A favorite accusation of non-believers is that Christianity is a mish mash of ancient myths warmed up and served again. The fairy tales of incarnate gods, virgin births and dying and rising gods are simply re-framed in Christianity. Is Christianity merely paganism warmed up? Is Christianity a fairy tale or a myth?
C.S.Lewis discussed the topic with his friend J.R.R.Tolkien. Both men were brilliant scholars–Lewis a professor of English literature and Tolkien a philologist. Both were lovers of ancient folklore, myth and legend. They understood that myth, legend and fantasy stories operate in a profound way within the human imagination. As the hero goes on a quest to slay the dragon, rescue the fair maiden and find the treasure we go on that journey with him. A transaction takes place in which our heart and mind are shared with the hero’s and a spiritual and psychological transformation occurs.
The Catholic Tolkien asked Lewis (who was then still an atheist) why he was so attracted to the myths and legends of the ancient world, but when he met the same sort of story in the gospels he rejected them. Tolkien explained that the stories of the Bible work on us just like other myths except they really happened. Eventually Lewis came to accept the existence of God, then finally the Christian faith. His understanding of how the Christian story works “as a myth that really happened” changed his life and opened the door for him to become one of the world’s greatest Christian writers.
Therefore when skeptics say that Christianity is a myth or a fairy tale the best response is Tolkien’s: “Yes, they are myths that really happened.” In order to explain what this means we must consider how the Christian stories are presented. From the beginning of the Hebrew Old Testament the stories of the Bible are woven into human history. The writers of the Old Testament insist that the patriarchs and prophets were real human beings who lived in an identifiable place at a particular time in history. While all the historical details may not be verifiable by modern historical techniques, the fact remains that these stories were not presented as fantastical fairy tales or mysterious myths, but as history. The fact that the great sagas of the Old Testament work on us like myths or fairy tales is fascinating, but that does not mean they are all fiction and fantasy. Instead we have a unique and astounding collection of ancient literature: stories and legends that work on us as myth, but which are presented as history.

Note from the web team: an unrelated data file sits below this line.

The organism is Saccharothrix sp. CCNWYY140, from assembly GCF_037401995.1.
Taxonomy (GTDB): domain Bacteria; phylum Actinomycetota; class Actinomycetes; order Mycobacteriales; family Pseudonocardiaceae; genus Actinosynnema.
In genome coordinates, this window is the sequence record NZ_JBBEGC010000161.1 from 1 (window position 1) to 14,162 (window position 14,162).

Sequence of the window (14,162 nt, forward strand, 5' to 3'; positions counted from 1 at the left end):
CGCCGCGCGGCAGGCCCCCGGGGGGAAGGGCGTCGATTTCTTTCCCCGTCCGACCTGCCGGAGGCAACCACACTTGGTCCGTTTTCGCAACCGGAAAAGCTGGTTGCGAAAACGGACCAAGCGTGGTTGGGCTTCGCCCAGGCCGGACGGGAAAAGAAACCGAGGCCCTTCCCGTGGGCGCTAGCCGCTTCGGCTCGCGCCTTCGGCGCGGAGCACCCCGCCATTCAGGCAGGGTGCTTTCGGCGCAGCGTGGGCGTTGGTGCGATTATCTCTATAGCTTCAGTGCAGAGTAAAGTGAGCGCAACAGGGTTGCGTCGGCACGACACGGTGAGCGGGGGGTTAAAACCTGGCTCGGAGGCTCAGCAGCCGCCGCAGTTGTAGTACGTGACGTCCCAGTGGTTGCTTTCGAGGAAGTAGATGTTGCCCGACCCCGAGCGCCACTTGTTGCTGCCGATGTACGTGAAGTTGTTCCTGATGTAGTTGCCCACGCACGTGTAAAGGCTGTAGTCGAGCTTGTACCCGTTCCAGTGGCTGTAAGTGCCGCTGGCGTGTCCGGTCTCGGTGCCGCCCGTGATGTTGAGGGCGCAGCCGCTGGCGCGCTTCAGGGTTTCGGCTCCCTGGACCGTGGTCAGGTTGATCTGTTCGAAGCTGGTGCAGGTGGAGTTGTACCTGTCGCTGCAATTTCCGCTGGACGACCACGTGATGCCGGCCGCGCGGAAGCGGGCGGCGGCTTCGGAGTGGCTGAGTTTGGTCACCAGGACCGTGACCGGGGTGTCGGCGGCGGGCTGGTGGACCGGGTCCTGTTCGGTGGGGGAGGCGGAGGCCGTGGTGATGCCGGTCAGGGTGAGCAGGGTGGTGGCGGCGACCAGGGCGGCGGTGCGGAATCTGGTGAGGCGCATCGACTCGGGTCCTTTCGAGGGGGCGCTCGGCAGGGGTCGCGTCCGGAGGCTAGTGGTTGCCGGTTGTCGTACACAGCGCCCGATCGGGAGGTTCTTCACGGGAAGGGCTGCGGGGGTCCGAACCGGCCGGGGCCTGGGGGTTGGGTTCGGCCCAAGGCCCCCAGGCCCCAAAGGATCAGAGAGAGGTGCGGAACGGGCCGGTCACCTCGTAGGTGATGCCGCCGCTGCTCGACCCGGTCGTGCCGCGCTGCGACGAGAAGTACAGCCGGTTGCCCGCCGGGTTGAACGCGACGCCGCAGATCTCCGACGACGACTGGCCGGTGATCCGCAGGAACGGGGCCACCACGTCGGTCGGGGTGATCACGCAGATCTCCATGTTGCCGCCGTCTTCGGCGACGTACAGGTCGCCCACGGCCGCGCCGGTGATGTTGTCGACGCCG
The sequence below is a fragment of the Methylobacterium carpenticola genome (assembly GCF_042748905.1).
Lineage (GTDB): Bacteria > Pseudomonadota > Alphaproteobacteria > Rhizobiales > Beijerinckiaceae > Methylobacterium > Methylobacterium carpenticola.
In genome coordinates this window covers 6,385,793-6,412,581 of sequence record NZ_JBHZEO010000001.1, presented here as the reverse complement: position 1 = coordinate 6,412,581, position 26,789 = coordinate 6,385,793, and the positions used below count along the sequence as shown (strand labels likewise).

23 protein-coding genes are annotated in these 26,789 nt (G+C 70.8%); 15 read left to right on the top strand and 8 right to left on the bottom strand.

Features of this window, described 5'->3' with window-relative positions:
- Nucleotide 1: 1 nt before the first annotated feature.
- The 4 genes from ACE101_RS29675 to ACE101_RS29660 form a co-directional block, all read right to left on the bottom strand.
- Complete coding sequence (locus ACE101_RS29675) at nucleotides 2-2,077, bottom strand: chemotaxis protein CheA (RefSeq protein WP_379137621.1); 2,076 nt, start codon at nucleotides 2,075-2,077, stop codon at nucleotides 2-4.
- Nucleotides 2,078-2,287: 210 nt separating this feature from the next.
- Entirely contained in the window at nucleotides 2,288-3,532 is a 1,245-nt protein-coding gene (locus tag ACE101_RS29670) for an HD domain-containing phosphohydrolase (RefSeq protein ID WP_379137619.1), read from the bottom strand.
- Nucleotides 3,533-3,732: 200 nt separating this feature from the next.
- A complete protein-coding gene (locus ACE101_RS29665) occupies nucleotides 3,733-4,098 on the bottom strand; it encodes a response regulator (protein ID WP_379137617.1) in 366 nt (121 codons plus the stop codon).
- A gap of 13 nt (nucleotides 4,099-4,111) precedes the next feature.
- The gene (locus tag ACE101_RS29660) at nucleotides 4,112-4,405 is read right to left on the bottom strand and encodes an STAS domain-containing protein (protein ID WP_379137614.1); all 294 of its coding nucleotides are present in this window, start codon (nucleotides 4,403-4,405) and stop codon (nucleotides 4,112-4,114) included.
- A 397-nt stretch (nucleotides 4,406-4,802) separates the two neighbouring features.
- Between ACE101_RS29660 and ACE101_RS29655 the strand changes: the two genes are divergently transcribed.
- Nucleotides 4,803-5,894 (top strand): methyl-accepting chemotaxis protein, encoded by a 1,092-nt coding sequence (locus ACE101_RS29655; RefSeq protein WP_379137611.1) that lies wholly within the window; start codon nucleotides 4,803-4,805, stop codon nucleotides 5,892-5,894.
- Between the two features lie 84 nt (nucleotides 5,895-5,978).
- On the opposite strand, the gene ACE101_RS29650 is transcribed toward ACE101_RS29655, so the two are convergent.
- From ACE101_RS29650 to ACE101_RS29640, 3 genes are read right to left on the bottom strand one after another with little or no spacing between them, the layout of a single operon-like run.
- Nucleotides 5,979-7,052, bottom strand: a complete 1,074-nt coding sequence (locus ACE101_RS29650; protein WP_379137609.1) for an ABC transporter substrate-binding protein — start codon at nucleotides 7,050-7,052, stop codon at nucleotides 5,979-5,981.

The same is true of the stories of the New Testament. The birth of Jesus Christ, the stories of his ministry, his life, death and resurrection are presented as real historical events. In the gospel stories the great themes of death and re-birth, sacrifice and service, heroism and the battle against evil are all re-told, but this time it takes place in real time with real people. The Christian story gathers up all the myths and fairy tales and does not copy them, but fulfills them. As the Jewish prophecies looked forward to the coming of Christ, so the pagan myths, in their own way, served as pointers and hints of the coming incarnation of God as man.
A practical man may well ask what this has to do with everyday life. It has everything to do with everyday life, because if the great myths and stories of heroes came true in the Bible stories, culminating in the life of Christ, then by imitating Christ, the Christian believer embarks on his own heroic quest. He sets out on his own adventure to slay the dragon, overcome evil and fight valiantly for beauty, truth and goodness. As he follows Christ the great myths and stories can be lived out in his own ordinary life.
Too often the Catholic faith has been reduced to a set of rules, regulations or dogmas. The rules, regulations and dogmas are important, but they are the map for the adventure. They are not the adventure itself. A new understanding of the importance of myth and fairy tales will help believers see the quest to follow Christ in a new and exciting way. Far from being dusty old tales of ancient times, as the popularity of C.S.Lewis and J.R.R.Tolkien proves, myth and fantasy stories remind us that in hearing the call to follow Christ we embark on the greatest adventure of all.
Fr Dwight Longenecker’s latest book, The Romance of Religion–Fighting for Goodness, Truth and Beauty, is published by Thomas Nelson. Visit his blog, browse his books and contact him at dwightlongenecker.com